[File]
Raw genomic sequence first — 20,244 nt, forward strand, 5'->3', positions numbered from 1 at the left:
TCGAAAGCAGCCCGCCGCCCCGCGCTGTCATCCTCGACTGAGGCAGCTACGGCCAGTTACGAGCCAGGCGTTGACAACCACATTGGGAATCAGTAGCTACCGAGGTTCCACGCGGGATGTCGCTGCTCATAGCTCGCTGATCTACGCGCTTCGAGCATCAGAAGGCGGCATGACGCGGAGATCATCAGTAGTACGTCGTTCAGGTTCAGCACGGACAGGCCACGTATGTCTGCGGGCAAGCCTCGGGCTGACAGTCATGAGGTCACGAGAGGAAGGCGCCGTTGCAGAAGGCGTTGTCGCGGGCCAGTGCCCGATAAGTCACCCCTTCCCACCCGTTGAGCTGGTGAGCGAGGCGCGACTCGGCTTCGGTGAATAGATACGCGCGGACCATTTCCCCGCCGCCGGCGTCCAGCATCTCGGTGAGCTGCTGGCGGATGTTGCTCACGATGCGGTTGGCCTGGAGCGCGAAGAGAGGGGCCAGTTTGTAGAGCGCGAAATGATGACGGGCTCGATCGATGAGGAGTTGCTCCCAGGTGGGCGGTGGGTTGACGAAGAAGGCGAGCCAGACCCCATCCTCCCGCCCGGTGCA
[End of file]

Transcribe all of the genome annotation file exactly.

Raw genomic sequence first — 20,244 nt, forward strand, 5'->3', positions numbered from 1 at the left:
TCGAAAGCAGCCCGCCGCCCCGCGCTGTCATCCTCGACTGAGGCAGCTACGGCCAGTTACGAGCCAGGCGTTGACAACCACATTGGGAATCAGTAGCTACCGAGGTTCCACGCGGGATGTCGCTGCTCATAGCTCGCTGATCTACGCGCTTCGAGCATCAGAAGGCGGCATGACGCGGAGATCATCAGTAGTACGTCGTTCAGGTTCAGCACGGACAGGCCACGTATGTCTGCGGGCAAGCCTCGGGCTGACAGTCATGAGGTCACGAGAGGAAGGCGCCGTTGCAGAAGGCGTTGTCGCGGGCCAGTGCCCGATAAGTCACCCCTTCCCACCCGTTGAGCTGGTGAGCGAGGCGCGACTCGGCTTCGGTGAATAGATACGCGCGGACCATTTCCCCGCCGCCGGCGTCCAGCATCTCGGTGAGCTGCTGGCGGATGTTGCTCACGATGCGGTTGGCCTGGAGCGCGAAGAGAGGGGCCAGTTTGTAGAGCGCGAAATGATGACGGGCTCGATCGATGAGGAGTTGCTCCCAGGTGGGCGGTGGGTTGACGAAGAAGGCGAGCCAGACCCCATCCTCCCGCCCGGTGCA